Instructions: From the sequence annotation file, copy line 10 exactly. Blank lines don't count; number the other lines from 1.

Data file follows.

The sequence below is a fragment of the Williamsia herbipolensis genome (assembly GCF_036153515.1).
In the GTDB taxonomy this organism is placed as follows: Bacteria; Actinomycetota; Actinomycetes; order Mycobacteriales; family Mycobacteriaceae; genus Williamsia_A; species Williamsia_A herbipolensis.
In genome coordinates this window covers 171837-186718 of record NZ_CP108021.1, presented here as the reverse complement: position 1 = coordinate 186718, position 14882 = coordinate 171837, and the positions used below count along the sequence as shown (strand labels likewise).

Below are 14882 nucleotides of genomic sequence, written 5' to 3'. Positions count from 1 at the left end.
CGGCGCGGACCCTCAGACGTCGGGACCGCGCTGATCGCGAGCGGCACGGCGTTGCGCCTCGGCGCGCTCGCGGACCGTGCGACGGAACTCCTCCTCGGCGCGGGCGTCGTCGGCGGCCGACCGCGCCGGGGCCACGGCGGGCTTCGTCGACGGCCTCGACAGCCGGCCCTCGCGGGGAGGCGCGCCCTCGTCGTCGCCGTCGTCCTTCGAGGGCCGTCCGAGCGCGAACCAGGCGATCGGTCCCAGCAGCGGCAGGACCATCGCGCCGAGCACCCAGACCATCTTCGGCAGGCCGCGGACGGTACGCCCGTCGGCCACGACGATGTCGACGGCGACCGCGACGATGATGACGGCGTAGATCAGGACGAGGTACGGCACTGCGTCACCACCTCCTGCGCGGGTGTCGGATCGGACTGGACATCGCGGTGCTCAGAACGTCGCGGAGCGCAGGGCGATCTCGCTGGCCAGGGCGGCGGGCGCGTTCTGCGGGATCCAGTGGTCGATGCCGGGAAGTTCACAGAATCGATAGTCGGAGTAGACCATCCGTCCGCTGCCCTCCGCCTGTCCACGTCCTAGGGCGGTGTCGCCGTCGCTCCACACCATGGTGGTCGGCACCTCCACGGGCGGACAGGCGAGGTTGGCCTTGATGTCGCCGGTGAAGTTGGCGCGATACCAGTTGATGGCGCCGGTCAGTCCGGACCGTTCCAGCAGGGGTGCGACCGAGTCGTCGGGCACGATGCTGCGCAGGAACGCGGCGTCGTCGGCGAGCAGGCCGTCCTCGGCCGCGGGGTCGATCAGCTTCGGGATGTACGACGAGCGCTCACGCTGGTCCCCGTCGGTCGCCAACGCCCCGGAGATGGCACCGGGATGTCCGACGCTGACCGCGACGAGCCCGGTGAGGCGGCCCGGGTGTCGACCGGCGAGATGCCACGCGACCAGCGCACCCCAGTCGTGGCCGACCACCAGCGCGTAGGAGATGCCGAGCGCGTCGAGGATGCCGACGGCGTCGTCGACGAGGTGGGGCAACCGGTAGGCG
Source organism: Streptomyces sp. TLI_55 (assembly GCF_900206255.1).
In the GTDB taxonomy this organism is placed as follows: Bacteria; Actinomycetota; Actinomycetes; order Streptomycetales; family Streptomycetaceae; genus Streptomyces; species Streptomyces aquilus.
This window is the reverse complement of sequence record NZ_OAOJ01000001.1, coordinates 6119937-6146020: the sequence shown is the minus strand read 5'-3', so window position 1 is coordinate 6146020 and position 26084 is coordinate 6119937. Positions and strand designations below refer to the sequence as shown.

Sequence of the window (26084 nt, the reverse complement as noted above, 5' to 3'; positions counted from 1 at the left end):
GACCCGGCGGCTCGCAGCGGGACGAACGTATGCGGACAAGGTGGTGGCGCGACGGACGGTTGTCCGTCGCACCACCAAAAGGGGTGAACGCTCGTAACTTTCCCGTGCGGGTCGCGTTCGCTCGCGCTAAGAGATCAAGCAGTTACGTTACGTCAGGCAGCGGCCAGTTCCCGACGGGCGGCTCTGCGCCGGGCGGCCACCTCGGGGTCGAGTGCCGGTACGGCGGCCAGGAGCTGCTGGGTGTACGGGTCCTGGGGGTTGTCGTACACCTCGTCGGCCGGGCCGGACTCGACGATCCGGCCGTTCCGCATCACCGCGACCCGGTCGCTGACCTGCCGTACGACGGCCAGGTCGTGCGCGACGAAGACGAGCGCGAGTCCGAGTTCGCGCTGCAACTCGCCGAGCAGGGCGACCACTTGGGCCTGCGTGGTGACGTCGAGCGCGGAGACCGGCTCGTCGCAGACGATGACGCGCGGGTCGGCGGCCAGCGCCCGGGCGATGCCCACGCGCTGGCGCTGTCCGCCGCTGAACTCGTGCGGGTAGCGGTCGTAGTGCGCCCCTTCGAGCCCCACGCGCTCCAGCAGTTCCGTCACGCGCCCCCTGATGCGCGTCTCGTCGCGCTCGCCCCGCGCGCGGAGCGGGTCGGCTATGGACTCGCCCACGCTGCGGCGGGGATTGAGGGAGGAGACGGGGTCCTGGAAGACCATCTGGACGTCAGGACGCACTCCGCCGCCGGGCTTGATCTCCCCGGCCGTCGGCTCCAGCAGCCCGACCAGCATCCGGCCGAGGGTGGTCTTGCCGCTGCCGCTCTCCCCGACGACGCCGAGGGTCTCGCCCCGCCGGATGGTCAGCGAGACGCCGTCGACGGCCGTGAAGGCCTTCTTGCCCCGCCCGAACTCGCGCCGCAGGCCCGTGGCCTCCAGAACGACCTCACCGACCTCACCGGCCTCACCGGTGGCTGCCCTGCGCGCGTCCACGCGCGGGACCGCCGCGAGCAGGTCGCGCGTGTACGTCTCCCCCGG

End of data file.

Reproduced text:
GACCCGGCGGCTCGCAGCGGGACGAACGTATGCGGACAAGGTGGTGGCGCGACGGACGGTTGTCCGTCGCACCACCAAAAGGGGTGAACGCTCGTAACTTTCCCGTGCGGGTCGCGTTCGCTCGCGCTAAGAGATCAAGCAGTTACGTTACGTCAGGCAGCGGCCAGTTCCCGACGGGCGGCTCTGCGCCGGGCGGCCACCTCGGGGTCGAGTGCCGGTACGGCGGCCAGGAGCTGCTGGGTGTACGGGTCCTGGGGGTTGTCGTACACCTCGTCGGCCGGGCCGGACTCGACGATCCGGCCGTTCCGCATCACCGCGACCCGGTCGCTGACCTGCCGTACGACGGCCAGGTCGTGCGCGACGAAGACGAGCGCGAGTCCGAGTTCGCGCTGCAACTCGCCGAGCAGGGCGACCACTTGGGCCTGCGTGGTGACGTCGAGCGCGGAGACCGGCTCGTCGCAGACGATGACGCGCGGGTCGGCGGCCAGCGCCCGGGCGATGCCCACGCGCTGGCGCTGTCCGCCGCTGAACTCGTGCGGGTAGCGGTCGTAGTGCGCCCCTTCGAGCCCCACGCGCTCCAGCAGTTCCGTCACGCGCCCCCTGATGCGCGTCTCGTCGCGCTCGCCCCGCGCGCGGAGCGGGTCGGCTATGGACTCGCCCACGCTGCGGCGGGGATTGAGGGAGGAGACGGGGTCCTGGAAGACCATCTGGACGTCAGGACGCACTCCGCCGCCGGGCTTGATCTCCCCGGCCGTCGGCTCCAGCAGCCCGACCAGCATCCGGCCGAGGGTGGTCTTGCCGCTGCCGCTCTCCCCGACGACGCCGAGGGTCTCGCCCCGCCGGATGGTCAGCGAGACGCCGTCGACGGCCGTGAAGGCCTTCTTGCCCCGCCCGAACTCGCGCCGCAGGCCCGTGGCCTCCAGAACGACCTCACCGACCTCACCGGCCTCACCGGTGGCTGCCCTGCGCGCGTCCACGCGCGGGACCGCCGCGAGCAGGTCGCGCGTGTACGTCTCCCCCGG